Born This Way: Some Rogue Planets May Have Formed Outside of Solar Systems
Suddenly, the travels of a planet formed in the cold depths of space without a star to keep it company is the saddest children's book we can think of.
We’re used to thinking of planets the way we think of the planets closest to us — as objects following a fixed orbit around a local star. Not all planets are made for the button-down, orbital lifestyle, though. Some roam the cosmos, calling no star master, and new evidence suggests some of them even took shape that way.
The common thinking on most rogue planets is that they formed around stars, like the ones in our solar system, but were later booted out of their orbits by some cataclysmic event, such as a collision with another planet. But according to researchers from Chalmers University of Technology in Sweden, that may not be true of all free-floating planets. Some may have taken shape in the depths of space, far from any star. When the cosmos made these celestial bodies, they made some rambling planets, according to a new paper recently published in the journal Astronomy and Astrophysics.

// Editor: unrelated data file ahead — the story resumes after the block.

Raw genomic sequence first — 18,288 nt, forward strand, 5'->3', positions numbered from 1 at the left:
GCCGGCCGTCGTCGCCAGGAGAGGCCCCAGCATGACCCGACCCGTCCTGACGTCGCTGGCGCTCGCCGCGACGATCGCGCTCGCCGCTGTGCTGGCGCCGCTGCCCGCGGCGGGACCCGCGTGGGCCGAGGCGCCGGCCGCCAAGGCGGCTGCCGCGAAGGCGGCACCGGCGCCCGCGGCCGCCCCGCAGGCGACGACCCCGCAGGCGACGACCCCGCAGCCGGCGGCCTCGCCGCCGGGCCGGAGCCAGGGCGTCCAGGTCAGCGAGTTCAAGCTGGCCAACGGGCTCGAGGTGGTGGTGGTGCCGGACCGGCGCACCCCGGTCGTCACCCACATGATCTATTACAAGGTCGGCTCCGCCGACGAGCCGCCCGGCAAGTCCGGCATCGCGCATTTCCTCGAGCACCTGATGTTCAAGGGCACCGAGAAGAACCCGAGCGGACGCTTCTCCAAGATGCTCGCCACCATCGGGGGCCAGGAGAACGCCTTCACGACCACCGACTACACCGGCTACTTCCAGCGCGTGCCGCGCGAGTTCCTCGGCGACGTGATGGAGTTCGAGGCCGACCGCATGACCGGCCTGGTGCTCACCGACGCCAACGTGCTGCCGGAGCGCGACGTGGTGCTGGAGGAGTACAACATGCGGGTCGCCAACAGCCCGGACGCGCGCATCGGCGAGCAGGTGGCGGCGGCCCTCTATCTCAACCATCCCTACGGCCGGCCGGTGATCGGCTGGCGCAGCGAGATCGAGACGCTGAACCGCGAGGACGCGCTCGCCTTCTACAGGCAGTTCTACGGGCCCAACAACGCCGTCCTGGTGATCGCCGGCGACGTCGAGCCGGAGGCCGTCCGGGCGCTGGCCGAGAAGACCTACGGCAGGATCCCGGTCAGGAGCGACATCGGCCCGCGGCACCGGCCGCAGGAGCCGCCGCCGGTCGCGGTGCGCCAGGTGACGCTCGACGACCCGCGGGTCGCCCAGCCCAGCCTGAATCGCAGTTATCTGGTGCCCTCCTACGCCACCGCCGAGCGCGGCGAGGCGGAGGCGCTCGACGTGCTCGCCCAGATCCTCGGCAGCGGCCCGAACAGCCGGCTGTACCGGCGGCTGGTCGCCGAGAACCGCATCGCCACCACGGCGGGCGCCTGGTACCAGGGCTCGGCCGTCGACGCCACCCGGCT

Analyzing radio and infrared data from telescopes around the world, the Chalmers team took a close look at Rosette Nebula, studying the hundreds of tiny clouds of matter known as globulettes that make their home there. Well, they’re tiny on a “space” scale, anyway — globulettes have a masses averaging hundreds of Jupiters, but that mass is spread over an area that would span the divide between the Sun and Neptune many times over.
The data gathered by Chalmers, though, suggests that as vast as they are, these globulettes are dense enough that, at some point, they could develop into planets in their own right — planets without a star to call home from the day they formed. Chalmers astronomer Carina Persson, who worked on the study, said:
“We found that the globulettes are very dense and compact, and many of them have very dense cores. That tells us that many of them will collapse under their own weight and form free-floating planets. The most massive of them can form so-called brown dwarfs… “There are so many of them that they could be a significant source of the free-floating planets that have been discovered in recent years.”
Since globulettes are by no means unheard of, they could have already formed some of the rogue planets that roam the universe in surprisingly large numbers — some researchers estimate there could be as many as 200 billion rogue planets in the Milky Way alone.